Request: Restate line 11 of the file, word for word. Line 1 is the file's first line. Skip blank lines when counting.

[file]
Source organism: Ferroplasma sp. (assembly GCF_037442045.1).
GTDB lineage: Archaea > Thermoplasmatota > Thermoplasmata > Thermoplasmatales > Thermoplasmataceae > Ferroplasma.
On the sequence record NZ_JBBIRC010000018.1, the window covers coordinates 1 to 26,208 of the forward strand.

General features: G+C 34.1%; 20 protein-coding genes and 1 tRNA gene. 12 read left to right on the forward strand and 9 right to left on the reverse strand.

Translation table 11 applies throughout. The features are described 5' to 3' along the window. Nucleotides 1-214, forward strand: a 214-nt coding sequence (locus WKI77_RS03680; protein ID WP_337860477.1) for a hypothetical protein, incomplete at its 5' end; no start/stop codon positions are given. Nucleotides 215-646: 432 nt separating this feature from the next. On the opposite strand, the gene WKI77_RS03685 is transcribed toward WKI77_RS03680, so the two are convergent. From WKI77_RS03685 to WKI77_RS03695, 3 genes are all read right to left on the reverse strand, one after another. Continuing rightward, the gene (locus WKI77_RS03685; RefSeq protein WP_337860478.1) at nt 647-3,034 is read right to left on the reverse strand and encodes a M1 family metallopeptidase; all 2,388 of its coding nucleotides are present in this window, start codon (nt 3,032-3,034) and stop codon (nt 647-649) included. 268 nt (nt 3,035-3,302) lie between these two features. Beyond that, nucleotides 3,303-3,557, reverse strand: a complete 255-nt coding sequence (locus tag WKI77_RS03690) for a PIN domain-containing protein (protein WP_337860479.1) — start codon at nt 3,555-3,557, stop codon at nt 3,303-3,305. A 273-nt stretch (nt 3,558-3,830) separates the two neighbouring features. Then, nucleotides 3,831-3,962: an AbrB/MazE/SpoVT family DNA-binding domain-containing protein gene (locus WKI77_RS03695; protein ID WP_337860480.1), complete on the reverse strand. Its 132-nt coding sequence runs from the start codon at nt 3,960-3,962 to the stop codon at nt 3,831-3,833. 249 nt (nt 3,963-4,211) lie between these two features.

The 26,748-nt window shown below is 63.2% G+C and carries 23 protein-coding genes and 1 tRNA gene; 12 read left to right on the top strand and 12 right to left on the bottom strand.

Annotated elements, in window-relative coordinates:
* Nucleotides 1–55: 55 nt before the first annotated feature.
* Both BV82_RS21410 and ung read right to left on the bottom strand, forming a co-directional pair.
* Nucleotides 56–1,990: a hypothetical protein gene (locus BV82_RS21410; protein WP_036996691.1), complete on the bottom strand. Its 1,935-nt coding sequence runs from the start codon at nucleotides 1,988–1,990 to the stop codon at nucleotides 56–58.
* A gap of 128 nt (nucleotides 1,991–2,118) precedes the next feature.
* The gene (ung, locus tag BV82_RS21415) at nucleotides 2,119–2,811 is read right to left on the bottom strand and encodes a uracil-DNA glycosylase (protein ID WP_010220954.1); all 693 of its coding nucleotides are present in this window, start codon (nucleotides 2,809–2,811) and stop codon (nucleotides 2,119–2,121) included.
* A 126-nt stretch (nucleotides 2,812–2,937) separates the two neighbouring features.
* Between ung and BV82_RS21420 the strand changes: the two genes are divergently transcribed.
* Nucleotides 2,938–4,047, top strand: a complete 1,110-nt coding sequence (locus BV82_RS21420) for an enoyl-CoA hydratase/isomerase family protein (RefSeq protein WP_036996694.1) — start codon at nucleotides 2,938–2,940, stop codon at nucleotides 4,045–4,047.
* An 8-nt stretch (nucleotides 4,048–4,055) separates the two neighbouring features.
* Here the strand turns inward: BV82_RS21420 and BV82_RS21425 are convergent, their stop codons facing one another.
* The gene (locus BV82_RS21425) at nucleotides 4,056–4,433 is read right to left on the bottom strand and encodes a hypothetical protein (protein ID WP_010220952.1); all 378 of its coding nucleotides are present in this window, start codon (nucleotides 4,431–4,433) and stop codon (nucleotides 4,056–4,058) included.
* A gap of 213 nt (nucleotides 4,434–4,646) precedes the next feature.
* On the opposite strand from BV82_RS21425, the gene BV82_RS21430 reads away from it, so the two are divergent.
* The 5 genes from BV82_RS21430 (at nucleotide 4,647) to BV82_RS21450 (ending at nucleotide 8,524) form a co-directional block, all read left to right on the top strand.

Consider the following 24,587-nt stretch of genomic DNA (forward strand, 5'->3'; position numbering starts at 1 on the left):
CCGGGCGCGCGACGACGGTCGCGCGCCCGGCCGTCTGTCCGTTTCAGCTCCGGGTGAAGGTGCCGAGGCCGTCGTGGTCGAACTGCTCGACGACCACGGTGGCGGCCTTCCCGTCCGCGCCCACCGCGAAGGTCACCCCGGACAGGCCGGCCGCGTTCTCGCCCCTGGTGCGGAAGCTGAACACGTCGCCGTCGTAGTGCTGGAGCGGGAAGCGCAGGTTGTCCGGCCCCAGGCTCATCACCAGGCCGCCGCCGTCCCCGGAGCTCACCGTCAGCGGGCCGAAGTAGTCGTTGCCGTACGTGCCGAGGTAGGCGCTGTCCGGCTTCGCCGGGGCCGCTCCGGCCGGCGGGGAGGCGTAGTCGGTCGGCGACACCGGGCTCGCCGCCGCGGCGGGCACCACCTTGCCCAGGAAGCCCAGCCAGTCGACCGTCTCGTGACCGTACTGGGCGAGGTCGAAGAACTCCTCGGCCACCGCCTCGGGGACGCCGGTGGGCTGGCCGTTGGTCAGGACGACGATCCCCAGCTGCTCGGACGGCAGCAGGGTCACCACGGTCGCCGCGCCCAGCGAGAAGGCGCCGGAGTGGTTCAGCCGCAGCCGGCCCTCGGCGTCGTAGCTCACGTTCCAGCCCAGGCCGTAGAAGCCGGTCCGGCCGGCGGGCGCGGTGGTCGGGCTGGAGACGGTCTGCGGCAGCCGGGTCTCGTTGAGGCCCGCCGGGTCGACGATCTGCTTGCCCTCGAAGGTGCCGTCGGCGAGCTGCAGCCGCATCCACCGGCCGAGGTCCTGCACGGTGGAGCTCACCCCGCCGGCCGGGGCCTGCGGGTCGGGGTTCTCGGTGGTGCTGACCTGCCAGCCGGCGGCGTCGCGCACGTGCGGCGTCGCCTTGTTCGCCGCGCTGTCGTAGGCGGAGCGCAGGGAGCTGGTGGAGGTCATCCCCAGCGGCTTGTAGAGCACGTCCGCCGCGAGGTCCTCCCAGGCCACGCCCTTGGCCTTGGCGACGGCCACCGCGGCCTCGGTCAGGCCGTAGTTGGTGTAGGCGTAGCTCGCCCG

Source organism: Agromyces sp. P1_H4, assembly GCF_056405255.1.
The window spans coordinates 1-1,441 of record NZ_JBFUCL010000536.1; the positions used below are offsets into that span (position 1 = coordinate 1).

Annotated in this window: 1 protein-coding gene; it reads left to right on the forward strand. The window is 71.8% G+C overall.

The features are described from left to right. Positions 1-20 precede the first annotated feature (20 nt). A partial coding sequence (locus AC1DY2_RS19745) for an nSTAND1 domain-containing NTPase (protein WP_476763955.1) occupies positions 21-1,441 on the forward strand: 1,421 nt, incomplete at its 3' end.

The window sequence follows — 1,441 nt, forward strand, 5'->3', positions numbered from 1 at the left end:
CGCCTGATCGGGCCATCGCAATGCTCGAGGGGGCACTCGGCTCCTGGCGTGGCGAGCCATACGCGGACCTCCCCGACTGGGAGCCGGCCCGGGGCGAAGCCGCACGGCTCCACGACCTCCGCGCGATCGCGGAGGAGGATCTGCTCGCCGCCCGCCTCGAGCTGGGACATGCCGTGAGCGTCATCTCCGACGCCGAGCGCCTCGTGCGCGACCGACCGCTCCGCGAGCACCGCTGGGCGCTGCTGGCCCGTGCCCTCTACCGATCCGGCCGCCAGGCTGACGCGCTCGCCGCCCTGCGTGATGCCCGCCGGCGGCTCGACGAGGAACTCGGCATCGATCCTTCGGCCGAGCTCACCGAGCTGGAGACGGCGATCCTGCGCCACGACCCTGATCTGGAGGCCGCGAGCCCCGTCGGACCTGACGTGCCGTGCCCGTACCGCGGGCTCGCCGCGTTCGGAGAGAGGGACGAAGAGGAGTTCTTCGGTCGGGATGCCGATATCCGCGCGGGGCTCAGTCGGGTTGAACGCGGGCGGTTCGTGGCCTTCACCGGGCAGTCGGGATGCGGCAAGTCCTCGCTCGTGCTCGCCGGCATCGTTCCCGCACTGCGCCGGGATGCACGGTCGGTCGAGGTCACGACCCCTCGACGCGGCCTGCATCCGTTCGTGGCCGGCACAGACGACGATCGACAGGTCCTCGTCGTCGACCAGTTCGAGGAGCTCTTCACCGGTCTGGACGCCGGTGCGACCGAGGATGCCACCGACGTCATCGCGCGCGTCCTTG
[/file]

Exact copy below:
* A gap of 128 nt (nucleotides 1,991–2,118) precedes the next feature.